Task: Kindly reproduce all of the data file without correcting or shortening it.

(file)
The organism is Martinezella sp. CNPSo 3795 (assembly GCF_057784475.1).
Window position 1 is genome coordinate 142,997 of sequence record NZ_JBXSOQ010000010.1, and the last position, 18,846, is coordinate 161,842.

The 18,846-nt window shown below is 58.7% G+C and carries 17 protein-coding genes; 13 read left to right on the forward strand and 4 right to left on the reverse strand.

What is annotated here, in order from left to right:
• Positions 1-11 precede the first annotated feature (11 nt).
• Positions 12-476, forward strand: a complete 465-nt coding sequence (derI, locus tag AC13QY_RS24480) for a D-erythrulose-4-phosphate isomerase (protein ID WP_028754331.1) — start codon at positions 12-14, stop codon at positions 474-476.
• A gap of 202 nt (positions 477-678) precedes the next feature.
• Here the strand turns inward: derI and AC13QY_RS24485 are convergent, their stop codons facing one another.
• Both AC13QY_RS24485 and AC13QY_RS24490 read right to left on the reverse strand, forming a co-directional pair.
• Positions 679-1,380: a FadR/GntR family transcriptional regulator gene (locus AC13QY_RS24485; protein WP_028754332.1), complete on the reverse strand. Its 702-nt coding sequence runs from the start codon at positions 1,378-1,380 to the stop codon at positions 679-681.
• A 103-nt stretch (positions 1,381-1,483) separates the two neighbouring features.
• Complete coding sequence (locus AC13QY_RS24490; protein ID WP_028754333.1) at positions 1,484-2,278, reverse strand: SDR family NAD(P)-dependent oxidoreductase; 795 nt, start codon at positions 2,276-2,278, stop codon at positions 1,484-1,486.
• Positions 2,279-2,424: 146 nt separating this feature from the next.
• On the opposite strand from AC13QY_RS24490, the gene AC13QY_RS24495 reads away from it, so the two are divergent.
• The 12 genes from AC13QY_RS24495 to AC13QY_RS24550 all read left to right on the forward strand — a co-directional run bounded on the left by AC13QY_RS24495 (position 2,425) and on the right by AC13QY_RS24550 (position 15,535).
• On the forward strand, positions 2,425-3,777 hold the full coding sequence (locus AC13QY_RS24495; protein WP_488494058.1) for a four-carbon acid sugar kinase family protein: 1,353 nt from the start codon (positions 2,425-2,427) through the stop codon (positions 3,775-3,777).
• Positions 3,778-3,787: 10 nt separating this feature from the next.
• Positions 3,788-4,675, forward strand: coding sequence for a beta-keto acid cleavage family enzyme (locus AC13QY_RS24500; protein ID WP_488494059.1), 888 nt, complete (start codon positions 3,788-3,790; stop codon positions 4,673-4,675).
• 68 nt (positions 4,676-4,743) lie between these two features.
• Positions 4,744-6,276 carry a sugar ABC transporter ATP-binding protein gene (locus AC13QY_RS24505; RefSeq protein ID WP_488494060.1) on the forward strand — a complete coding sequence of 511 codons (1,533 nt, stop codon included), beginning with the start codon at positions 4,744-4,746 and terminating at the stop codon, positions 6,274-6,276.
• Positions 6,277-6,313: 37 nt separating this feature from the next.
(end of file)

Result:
The organism is Martinezella sp. CNPSo 3795 (assembly GCF_057784475.1).
Window position 1 is genome coordinate 142,997 of sequence record NZ_JBXSOQ010000010.1, and the last position, 18,846, is coordinate 161,842.

The 18,846-nt window shown below is 58.7% G+C and carries 17 protein-coding genes; 13 read left to right on the forward strand and 4 right to left on the reverse strand.

What is annotated here, in order from left to right:
• Positions 1-11 precede the first annotated feature (11 nt).
• Positions 12-476, forward strand: a complete 465-nt coding sequence (derI, locus tag AC13QY_RS24480) for a D-erythrulose-4-phosphate isomerase (protein ID WP_028754331.1) — start codon at positions 12-14, stop codon at positions 474-476.
• A gap of 202 nt (positions 477-678) precedes the next feature.
• Here the strand turns inward: derI and AC13QY_RS24485 are convergent, their stop codons facing one another.
• Both AC13QY_RS24485 and AC13QY_RS24490 read right to left on the reverse strand, forming a co-directional pair.
• Positions 679-1,380: a FadR/GntR family transcriptional regulator gene (locus AC13QY_RS24485; protein WP_028754332.1), complete on the reverse strand. Its 702-nt coding sequence runs from the start codon at positions 1,378-1,380 to the stop codon at positions 679-681.
• A 103-nt stretch (positions 1,381-1,483) separates the two neighbouring features.
• Complete coding sequence (locus AC13QY_RS24490; protein ID WP_028754333.1) at positions 1,484-2,278, reverse strand: SDR family NAD(P)-dependent oxidoreductase; 795 nt, start codon at positions 2,276-2,278, stop codon at positions 1,484-1,486.
• Positions 2,279-2,424: 146 nt separating this feature from the next.
• On the opposite strand from AC13QY_RS24490, the gene AC13QY_RS24495 reads away from it, so the two are divergent.
• The 12 genes from AC13QY_RS24495 to AC13QY_RS24550 all read left to right on the forward strand — a co-directional run bounded on the left by AC13QY_RS24495 (position 2,425) and on the right by AC13QY_RS24550 (position 15,535).
• On the forward strand, positions 2,425-3,777 hold the full coding sequence (locus AC13QY_RS24495; protein WP_488494058.1) for a four-carbon acid sugar kinase family protein: 1,353 nt from the start codon (positions 2,425-2,427) through the stop codon (positions 3,775-3,777).
• Positions 3,778-3,787: 10 nt separating this feature from the next.
• Positions 3,788-4,675, forward strand: coding sequence for a beta-keto acid cleavage family enzyme (locus AC13QY_RS24500; protein ID WP_488494059.1), 888 nt, complete (start codon positions 3,788-3,790; stop codon positions 4,673-4,675).
• 68 nt (positions 4,676-4,743) lie between these two features.
• Positions 4,744-6,276 carry a sugar ABC transporter ATP-binding protein gene (locus AC13QY_RS24505; RefSeq protein ID WP_488494060.1) on the forward strand — a complete coding sequence of 511 codons (1,533 nt, stop codon included), beginning with the start codon at positions 4,744-4,746 and terminating at the stop codon, positions 6,274-6,276.
• Positions 6,277-6,313: 37 nt separating this feature from the next.